Troubled Teens: At Risk and Not Overlooked

February 19th, 2013 by Will Humble Leave a reply »

Our Vision at the Arizona Department of Health Services is ”Health and Wellness for all Arizonans”. Part of that Vision for folks living with behavioral health issues or a mental illness means achieving and maintaining self-reliance and independence.  To get there, some individuals simply need outpatient services occasionally.  Some need wrap-around community or home-based services.  Others need more intensive treatment in a licensed residential setting.  Our goal is always to provide the most effective kind of evidence-based treatment for that person.

For example, our home and community-based wrap-around services have been so effective that we’ve reduced care in licensed high-level Residential facilities by 75% in the last couple of years in Maricopa County.  We did this by building up home- and community-based wrap-around services like in-home counseling, high needs case management, home care training, peer support, respite, family support, and skills training.  However, outpatient treatment and home and community based services can’t always provide the level of treatment folks need, and some people need the more intensive treatment that only a  licensed and regulated residential facility can provide. 

A series of reports in the Republic this week suggests that some residential treatment facilities in our state are substandard.  While no regulated facility is perfect, our teams of inspectors are well-trained and highly-motivated to ensure each of our licensed residential treatment facilities meets our standards. Those that don’t must implement an immediate corrective action plan. Additionally, the DHS team has been overhauling many of its regulations to make sure our standards focus on the most important components of care.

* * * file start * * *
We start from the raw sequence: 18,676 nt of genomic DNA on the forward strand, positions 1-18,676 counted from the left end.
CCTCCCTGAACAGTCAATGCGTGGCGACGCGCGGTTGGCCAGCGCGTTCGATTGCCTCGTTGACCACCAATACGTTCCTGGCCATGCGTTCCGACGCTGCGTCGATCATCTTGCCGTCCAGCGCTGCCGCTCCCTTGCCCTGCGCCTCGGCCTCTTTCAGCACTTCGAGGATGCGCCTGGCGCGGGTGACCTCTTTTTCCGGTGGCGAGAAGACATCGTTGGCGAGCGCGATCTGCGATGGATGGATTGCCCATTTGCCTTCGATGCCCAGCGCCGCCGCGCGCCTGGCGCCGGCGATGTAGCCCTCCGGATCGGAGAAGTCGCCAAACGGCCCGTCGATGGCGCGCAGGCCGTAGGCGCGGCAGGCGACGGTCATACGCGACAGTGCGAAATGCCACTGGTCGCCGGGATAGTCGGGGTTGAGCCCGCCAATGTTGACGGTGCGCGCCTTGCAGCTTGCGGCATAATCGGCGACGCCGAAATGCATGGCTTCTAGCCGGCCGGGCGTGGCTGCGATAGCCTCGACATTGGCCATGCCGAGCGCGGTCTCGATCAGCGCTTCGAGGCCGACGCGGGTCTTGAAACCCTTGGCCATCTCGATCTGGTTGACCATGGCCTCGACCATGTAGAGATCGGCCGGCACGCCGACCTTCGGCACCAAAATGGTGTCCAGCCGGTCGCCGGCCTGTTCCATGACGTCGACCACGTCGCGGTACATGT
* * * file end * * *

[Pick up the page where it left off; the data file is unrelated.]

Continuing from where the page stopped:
We inspect residential treatment facilities once a year, and more often than that when there are complaints. When we’re inspecting facilities, our teams make decisions based on evidence. We talk to the residents and the staff; we look at patient and personnel records (including videotape); we observe facility practices and examine physical evidence. We require two forms of evidence to substantiate an issue. This practice helps us separate legitimate complaints and concerns from those that are baseless or intentionally fabricated.

We also receive dozens of reports every day as part of our regulatory oversight of all of our licensed facilities. We carefully and promptly evaluate each report and respond accordingly. Many of the reports that we receive are routine and pose no health or safety problem. When we receive a report that could pose an immediate safety concern, we send staff to the facility immediately like we did with an assisted living facility over the weekend.

Successful residential treatment facilities are pro-active, follow their policies and procedures without fail, are meticulous in reporting and documentation, and seek ongoing education. They’re not afraid to admit a mistake. Our job is not just to ensure that facilities comply with our standards, but also to maximize their effectiveness. That’s why our licensing teams also focus on ways to improve our licensed facilities.

Unlike newspaper reporting, our actions as an agency must be based in fact and rooted in the evidence demonstrated by a comprehensive review of the facility. Folks can view factual information about the more than 7,400 facilities licensed by the Arizona Department of Health Services by visiting www.azcarecheck.com.

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2 comments

  1. Kelly says:

    It is great that you are checking treatment facilities yearly. I believe that it is extremely important that the quality of care is maintained.

    My child was diagnosed as having an oppositional defiant disorder. After much time trying to deal with the situation alone, I finally decided that I needed to seek professional help for my troubled teen. After I sent her to a wilderness treatment program she was a new person.

  2. Jason says:

    I think it’s great that you check on the treatment facilities each year. There needs to be a governing body that can ensure that they meet certain necessary guidelines and best practice.

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